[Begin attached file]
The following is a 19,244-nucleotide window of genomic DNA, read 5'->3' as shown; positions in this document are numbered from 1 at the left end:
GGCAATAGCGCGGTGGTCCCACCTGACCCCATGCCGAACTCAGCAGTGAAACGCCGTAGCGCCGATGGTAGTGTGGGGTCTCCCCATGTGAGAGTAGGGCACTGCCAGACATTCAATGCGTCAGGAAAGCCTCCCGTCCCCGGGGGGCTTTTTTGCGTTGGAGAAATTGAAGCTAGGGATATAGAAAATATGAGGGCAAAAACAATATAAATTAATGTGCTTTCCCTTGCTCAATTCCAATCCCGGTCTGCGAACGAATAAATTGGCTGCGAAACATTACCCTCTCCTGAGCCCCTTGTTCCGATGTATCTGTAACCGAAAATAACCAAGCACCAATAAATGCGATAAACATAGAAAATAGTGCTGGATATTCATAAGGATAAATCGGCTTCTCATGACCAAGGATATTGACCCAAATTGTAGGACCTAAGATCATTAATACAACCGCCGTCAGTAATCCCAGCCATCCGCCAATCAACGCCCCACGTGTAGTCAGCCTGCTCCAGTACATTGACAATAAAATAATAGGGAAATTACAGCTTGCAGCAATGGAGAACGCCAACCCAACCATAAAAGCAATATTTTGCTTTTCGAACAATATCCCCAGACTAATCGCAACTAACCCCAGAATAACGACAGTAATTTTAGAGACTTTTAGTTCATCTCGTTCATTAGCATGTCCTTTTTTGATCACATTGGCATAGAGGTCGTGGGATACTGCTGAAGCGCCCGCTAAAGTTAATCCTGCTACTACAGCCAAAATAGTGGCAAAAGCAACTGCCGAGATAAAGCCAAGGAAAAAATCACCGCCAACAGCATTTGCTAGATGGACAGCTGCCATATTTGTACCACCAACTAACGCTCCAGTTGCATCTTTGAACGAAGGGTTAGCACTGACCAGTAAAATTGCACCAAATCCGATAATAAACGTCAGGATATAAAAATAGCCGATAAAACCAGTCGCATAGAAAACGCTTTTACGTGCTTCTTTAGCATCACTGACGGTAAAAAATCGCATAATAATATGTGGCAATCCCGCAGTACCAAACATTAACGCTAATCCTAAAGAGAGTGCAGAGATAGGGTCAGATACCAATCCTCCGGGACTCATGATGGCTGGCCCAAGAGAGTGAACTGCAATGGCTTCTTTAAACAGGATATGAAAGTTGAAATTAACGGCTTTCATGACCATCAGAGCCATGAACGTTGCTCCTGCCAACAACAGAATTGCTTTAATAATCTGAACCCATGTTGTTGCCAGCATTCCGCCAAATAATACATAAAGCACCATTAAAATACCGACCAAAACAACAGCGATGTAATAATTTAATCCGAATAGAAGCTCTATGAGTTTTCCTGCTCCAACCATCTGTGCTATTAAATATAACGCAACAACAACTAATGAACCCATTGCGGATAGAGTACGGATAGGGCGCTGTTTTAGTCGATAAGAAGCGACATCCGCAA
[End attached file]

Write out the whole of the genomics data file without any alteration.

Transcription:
The following is a 19,244-nucleotide window of genomic DNA, read 5'->3' as shown; positions in this document are numbered from 1 at the left end:
GGCAATAGCGCGGTGGTCCCACCTGACCCCATGCCGAACTCAGCAGTGAAACGCCGTAGCGCCGATGGTAGTGTGGGGTCTCCCCATGTGAGAGTAGGGCACTGCCAGACATTCAATGCGTCAGGAAAGCCTCCCGTCCCCGGGGGGCTTTTTTGCGTTGGAGAAATTGAAGCTAGGGATATAGAAAATATGAGGGCAAAAACAATATAAATTAATGTGCTTTCCCTTGCTCAATTCCAATCCCGGTCTGCGAACGAATAAATTGGCTGCGAAACATTACCCTCTCCTGAGCCCCTTGTTCCGATGTATCTGTAACCGAAAATAACCAAGCACCAATAAATGCGATAAACATAGAAAATAGTGCTGGATATTCATAAGGATAAATCGGCTTCTCATGACCAAGGATATTGACCCAAATTGTAGGACCTAAGATCATTAATACAACCGCCGTCAGTAATCCCAGCCATCCGCCAATCAACGCCCCACGTGTAGTCAGCCTGCTCCAGTACATTGACAATAAAATAATAGGGAAATTACAGCTTGCAGCAATGGAGAACGCCAACCCAACCATAAAAGCAATATTTTGCTTTTCGAACAATATCCCCAGACTAATCGCAACTAACCCCAGAATAACGACAGTAATTTTAGAGACTTTTAGTTCATCTCGTTCATTAGCATGTCCTTTTTTGATCACATTGGCATAGAGGTCGTGGGATACTGCTGAAGCGCCCGCTAAAGTTAATCCTGCTACTACAGCCAAAATAGTGGCAAAAGCAACTGCCGAGATAAAGCCAAGGAAAAAATCACCGCCAACAGCATTTGCTAGATGGACAGCTGCCATATTTGTACCACCAACTAACGCTCCAGTTGCATCTTTGAACGAAGGGTTAGCACTGACCAGTAAAATTGCACCAAATCCGATAATAAACGTCAGGATATAAAAATAGCCGATAAAACCAGTCGCATAGAAAACGCTTTTACGTGCTTCTTTAGCATCACTGACGGTAAAAAATCGCATAATAATATGTGGCAATCCCGCAGTACCAAACATTAACGCTAATCCTAAAGAGAGTGCAGAGATAGGGTCAGATACCAATCCTCCGGGACTCATGATGGCTGGCCCAAGAGAGTGAACTGCAATGGCTTCTTTAAACAGGATATGAAAGTTGAAATTAACGGCTTTCATGACCATCAGAGCCATGAACGTTGCTCCTGCCAACAACAGAATTGCTTTAATAATCTGAACCCATGTTGTTGCCAGCATTCCGCCAAATAATACATAAAGCACCATTAAAATACCGACCAAAACAACAGCGATGTAATAATTTAATCCGAATAGAAGCTCTATGAGTTTTCCTGCTCCAACCATCTGTGCTATTAAATATAACGCAACAACAACTAATGAACCCATTGCGGATAGAGTACGGATAGGGCGCTGTTTTAGTCGATAAGAAGCGACATCCGCAA